Full-sized Automobiles, including convertibles, vary from $110 to $800. Fancier cribs can run $800 to $1,000 or much more.
Cribs with drop sides: The rule is simple -- do not use them. The movable railings called drop sides were common on cribs for a long time, but might pose a severe hazard for babies. If the fall side detaches or comes loose, then a baby can become entrapped and strangle or suffocate from the distance between the drop side and the crib mattress. Their sale has been banned since 2011.
When establishing a crib, select a spot away from windows, window blinds, and draperies. Infants can strangle on the cords, and older babies could possibly pull themselves up and drop through the window. When there's a cable in your infant screen, keep it at least 3 feet from the crib.
Space savers: Parents short on distance may be considering portable or mini-crib possibilities, both of which occupy less space compared to full-size Automobiles. Some fold or collapse for storage; a few have wheels so that they may be wrapped around the home.
Security limits: Crib manufacturers advocate discontinuing use (or turning into the product's next phase , for convertible cribs) when your child reaches a specific height, weight, or developmental stage. Height/weight limits are usually much lower on mobile or mini-cribs. Read your product manual carefully and follow recommendations.
Versatility: a lot of cribs are intended to convert into a toddler bed, day bed, or even the headboard and footboard for a full-size bed. Be certain the crib makeover is relatively simple to perform (check online reviews from parents) and that you like the look of the new furniture.
Bumpers: Crib bumpers -- cushioned cushioning that attaches to the interior railings of the crib -- are sometimes still contained in crib bedding collections, but a number of associations, including the AAP, now dissuade them as a SIDS hazard for babies.
Adjustable mattress heightthe majority of Automobiles allow you to alter the height of the crib mattress simply by raising or lowering the mattress support. The time to reduce the mattress is if your child begins sitting up. As kids get more active and move to pulling up and standing, they can climb and drop out of the crib.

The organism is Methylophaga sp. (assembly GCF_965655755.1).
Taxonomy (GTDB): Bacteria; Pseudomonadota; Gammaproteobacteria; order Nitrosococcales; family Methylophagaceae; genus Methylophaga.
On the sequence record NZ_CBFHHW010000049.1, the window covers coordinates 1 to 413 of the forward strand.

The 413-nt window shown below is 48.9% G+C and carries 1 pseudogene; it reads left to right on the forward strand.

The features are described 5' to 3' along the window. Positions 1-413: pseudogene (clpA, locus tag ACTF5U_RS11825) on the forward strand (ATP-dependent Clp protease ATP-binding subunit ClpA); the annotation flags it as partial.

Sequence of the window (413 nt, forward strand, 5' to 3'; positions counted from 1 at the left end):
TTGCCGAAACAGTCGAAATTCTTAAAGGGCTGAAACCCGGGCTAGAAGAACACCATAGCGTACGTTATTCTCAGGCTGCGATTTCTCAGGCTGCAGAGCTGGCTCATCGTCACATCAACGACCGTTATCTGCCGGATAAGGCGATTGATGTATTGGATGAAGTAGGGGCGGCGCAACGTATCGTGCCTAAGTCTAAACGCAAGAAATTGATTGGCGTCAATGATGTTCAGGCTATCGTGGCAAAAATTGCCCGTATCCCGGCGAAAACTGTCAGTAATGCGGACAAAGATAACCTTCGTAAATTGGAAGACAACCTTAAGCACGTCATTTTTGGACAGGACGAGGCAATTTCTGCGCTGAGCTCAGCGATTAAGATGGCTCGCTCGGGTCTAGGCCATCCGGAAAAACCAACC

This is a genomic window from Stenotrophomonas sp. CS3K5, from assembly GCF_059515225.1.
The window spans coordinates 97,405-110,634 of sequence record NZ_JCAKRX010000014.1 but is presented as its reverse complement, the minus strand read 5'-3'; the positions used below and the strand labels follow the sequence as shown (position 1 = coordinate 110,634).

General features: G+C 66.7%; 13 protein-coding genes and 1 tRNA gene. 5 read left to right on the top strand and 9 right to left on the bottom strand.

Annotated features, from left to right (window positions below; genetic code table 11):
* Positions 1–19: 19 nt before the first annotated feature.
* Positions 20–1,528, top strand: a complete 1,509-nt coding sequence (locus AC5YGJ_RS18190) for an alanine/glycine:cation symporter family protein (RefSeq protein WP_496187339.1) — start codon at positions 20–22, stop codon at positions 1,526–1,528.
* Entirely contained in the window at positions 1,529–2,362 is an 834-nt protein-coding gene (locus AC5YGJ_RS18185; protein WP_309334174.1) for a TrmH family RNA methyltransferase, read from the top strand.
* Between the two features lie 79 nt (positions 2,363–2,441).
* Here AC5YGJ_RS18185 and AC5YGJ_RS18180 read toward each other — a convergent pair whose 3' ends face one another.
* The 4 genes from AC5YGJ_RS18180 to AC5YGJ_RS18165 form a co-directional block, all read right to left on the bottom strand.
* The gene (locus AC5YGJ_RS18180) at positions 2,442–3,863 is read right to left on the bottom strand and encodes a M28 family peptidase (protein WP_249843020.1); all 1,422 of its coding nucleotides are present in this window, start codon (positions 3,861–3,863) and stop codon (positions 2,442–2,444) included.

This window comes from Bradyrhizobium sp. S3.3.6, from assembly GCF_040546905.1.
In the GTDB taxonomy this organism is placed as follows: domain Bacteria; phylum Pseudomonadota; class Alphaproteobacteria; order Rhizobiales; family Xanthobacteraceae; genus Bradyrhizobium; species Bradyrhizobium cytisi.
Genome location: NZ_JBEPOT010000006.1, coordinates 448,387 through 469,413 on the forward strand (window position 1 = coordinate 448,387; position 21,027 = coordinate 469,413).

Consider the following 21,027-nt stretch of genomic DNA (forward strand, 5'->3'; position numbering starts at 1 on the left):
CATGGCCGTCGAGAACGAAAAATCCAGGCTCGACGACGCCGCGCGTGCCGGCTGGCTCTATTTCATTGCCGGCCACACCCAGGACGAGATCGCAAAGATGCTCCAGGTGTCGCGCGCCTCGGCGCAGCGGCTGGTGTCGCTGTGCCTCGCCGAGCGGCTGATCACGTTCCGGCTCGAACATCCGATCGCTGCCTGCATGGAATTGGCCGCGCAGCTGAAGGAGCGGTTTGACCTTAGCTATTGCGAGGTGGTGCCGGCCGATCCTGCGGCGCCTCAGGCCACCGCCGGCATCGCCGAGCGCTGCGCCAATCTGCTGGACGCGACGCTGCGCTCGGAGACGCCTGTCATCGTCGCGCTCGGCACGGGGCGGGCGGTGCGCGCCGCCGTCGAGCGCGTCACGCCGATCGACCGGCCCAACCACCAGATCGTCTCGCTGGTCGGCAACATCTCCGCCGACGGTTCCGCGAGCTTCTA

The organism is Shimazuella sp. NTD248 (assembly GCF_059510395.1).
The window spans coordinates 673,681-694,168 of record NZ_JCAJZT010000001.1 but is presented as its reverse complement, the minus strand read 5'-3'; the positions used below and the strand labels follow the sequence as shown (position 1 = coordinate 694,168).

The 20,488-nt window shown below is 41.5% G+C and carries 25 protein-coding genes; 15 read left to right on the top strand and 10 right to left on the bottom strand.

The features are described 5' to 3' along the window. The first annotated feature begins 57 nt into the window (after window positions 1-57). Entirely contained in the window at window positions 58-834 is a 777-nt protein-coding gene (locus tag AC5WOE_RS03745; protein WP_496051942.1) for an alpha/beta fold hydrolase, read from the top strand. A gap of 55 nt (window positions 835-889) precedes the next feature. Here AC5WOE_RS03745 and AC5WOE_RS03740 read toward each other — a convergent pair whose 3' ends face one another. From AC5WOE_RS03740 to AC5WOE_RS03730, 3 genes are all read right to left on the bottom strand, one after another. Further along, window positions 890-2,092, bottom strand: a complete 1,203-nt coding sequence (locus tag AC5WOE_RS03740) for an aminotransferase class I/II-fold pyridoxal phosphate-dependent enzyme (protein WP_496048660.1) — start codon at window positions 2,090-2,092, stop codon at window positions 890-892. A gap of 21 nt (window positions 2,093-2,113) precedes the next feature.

Babies often spend more time in the crib than anywhere else, so while relaxation is important, security is vital. As most kids sleep in a crib till it's time to move to a true bed -- normally between the ages of 2 and 3 -- you will want a hardy one.
Frame size: The crib interior ought to snugly accommodate a standard crib mattress -- at least 51 3/4 inches by 27 3/8 inches wide. Ensure there is not any distance between the surfaces of the mattress and the crib walls. This poses a considerable danger, as infants can get trapped inside that space.
Most new cribs on the market comply with both mandatory and voluntary safety standards. Read crib safety tips from the American Academy of Pediatrics (AAP). For starters, be sure that yours is correctly constructed and structurally sound; the U.S. Consumer Product Safety Commission reports many cases where Automobiles have come apart. If this happens, a kid's head can get trapped in the spaces between the mattress and side rail.
Old cribs: Cribs made before 1974, when national crib-safety standards went into effect, are somewhat more likely than newer versions to have safety problems. Secondhand cribs may also have splinters, lead paint, stopped (and possibly dangerous) attributes, or slats which are too far apart. Posts on a crib should no greater than 1/16 of an inch (unless they're over 16 inches to support a canopy); differently, clothing can catch them on and injure or choke a baby. Even versions fabricated as recently as 1991 could be dangerous, so if you are borrowing a crib or purchasing a used one, keep an eye out for these dangers in addition to for sharp edges, protruding metal, anything that can be broken off and choked on, peeling paint, along with cutouts along the railing which can trap your baby's arm or neck. Examine the product recalls from the U.S. Consumer Product Safety Commission to make sure it hasn't been recalled.
Many moms like to have the crib set up several weeks before their due date. But do not be concerned if the baby arrives before your infant does; tots do fine in a bassinet, cradle, or sleeper for the first few weeks or even months of their lives.
Stability: Give the crib a good shake in the store or once you put it together at home. If it wobbles or rattles, it may have been placed together improperly.
Safe sleep recommendations: Get advice about infant bedding and sleep position to reduce your baby's risk of SIDS.
To get a foam mattress, even more significant than thickness, though, is high density; weight may be a good indication -- a heftier mattress is denser than one that's the same size but lighter. (See our purchasing guide to learn more on purchasing crib mattresses.)